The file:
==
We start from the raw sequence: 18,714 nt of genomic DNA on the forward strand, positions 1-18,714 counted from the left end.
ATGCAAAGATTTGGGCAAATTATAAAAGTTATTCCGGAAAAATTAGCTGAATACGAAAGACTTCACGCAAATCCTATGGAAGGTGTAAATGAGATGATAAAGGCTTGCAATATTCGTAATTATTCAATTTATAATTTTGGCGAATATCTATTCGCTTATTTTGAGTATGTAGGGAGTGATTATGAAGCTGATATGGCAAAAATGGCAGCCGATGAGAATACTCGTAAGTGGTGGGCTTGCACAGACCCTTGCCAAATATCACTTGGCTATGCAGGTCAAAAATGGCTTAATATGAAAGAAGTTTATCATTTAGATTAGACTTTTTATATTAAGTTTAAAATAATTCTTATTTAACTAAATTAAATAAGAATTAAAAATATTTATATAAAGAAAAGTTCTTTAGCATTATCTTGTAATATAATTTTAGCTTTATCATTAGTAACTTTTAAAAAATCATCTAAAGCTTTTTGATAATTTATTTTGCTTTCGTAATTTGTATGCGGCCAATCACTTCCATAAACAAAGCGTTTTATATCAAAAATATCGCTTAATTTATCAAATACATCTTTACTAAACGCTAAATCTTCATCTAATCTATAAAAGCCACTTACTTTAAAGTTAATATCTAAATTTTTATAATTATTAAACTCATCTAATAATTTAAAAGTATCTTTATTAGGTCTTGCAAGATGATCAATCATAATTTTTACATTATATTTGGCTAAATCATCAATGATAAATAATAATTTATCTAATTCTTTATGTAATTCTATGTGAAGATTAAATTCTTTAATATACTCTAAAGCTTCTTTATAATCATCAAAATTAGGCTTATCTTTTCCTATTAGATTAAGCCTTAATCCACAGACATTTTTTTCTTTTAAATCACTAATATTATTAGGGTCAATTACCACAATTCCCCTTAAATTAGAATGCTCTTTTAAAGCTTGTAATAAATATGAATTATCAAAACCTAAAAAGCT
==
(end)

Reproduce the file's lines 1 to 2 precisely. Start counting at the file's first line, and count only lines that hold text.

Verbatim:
We start from the raw sequence: 18,714 nt of genomic DNA on the forward strand, positions 1-18,714 counted from the left end.
ATGCAAAGATTTGGGCAAATTATAAAAGTTATTCCGGAAAAATTAGCTGAATACGAAAGACTTCACGCAAATCCTATGGAAGGTGTAAATGAGATGATAAAGGCTTGCAATATTCGTAATTATTCAATTTATAATTTTGGCGAATATCTATTCGCTTATTTTGAGTATGTAGGGAGTGATTATGAAGCTGATATGGCAAAAATGGCAGCCGATGAGAATACTCGTAAGTGGTGGGCTTGCACAGACCCTTGCCAAATATCACTTGGCTATGCAGGTCAAAAATGGCTTAATATGAAAGAAGTTTATCATTTAGATTAGACTTTTTATATTAAGTTTAAAATAATTCTTATTTAACTAAATTAAATAAGAATTAAAAATATTTATATAAAGAAAAGTTCTTTAGCATTATCTTGTAATATAATTTTAGCTTTATCATTAGTAACTTTTAAAAAATCATCTAAAGCTTTTTGATAATTTATTTTGCTTTCGTAATTTGTATGCGGCCAATCACTTCCATAAACAAAGCGTTTTATATCAAAAATATCGCTTAATTTATCAAATACATCTTTACTAAACGCTAAATCTTCATCTAATCTATAAAAGCCACTTACTTTAAAGTTAATATCTAAATTTTTATAATTATTAAACTCATCTAATAATTTAAAAGTATCTTTATTAGGTCTTGCAAGATGATCAATCATAATTTTTACATTATATTTGGCTAAATCATCAATGATAAATAATAATTTATCTAATTCTTTATGTAATTCTATGTGAAGATTAAATTCTTTAATATACTCTAAAGCTTCTTTATAATCATCAAAATTAGGCTTATCTTTTCCTATTAGATTAAGCCTTAATCCACAGACATTTTTTTCTTTTAAATCACTAATATTATTAGGGTCAATTACCACAATTCCCCTTAAATTAGAATGCTCTTTTAAAGCTTGTAATAAATATGAATTATCAAAACCTAAAAAGCT